Applicants for indefinite leave to remain in the UK may fall foul of the mandatory grounds for refusal on the basis of criminality, while applicants for British citizenship have to meet the new statutory requirement of good character. Immigration Solicitors from a London based firm Kadmos Consultants explain the effect of criminal convictions in the context of immigration.
This blog explains the concept of Zambrano and discusses immigration solutions for carers of children who are either British citizens or have the right to remain in the UK as EEA nationals or by virtue of long residence in the UK.
Long gone are the times when spouses of British citizens were admitted freely to the UK or given life-long right of abode without extensive representations from immigration lawyers. Gone are the times when the spouse of a British citizen had to pass through a probation period of two years before applying for indefinite leave to remain. From July 2012 rules have become complicated, particularly for some categories of migrants, or rather for some categories of British citizens who have the whim of marrying a non-Brit.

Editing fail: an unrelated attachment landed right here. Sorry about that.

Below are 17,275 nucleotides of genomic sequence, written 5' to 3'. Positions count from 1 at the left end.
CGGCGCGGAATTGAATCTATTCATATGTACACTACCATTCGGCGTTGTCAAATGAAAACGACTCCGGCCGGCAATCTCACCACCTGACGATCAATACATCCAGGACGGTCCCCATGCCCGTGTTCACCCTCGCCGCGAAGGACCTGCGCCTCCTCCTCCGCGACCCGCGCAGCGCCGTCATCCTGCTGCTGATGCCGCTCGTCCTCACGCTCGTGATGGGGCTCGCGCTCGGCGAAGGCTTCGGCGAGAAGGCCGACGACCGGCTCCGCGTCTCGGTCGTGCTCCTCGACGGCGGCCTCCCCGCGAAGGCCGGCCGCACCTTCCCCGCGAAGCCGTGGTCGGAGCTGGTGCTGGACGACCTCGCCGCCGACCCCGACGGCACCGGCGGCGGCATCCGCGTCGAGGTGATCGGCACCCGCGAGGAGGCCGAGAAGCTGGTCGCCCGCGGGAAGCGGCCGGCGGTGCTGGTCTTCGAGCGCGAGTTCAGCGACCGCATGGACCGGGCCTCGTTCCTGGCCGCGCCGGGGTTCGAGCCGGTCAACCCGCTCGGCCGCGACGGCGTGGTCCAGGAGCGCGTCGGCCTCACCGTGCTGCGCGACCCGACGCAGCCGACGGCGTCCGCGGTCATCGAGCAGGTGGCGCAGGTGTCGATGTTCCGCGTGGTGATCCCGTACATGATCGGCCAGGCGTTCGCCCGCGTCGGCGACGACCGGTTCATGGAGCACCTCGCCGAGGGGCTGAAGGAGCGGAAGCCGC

Adverse decisions of the UKBA refusing an application for leave to remain often contain an inconspicuous line saying “a decision has also been made to remove you from the UK under s. 47 of the Immigration, Asylum and Nationality Act 2006”. Some unsuccessful applicants do not take notice, others take offence. Indeed, for a Tier 4
The changes to Immigration Rules relating to family migration to the UK came into effect on 9 July 2012. Despite the obvious tightening of immigration control to the UK through the affected categories, we must all now contend with the infamous FM Appendix, poor drafting and unclear provisions that make it difficult to get a grip on what the changes actually mean.
Removing Full Right of Appeal for Family Visitors: tackling abuse of system or hooding abuse of power?
Last week, the government announced its intention to rescind full right of appeal for family visitors by January 2014, and by July 2012 to exclude from this right those who are visiting extended family – other than parents, grand parents, spouse, children or grand children.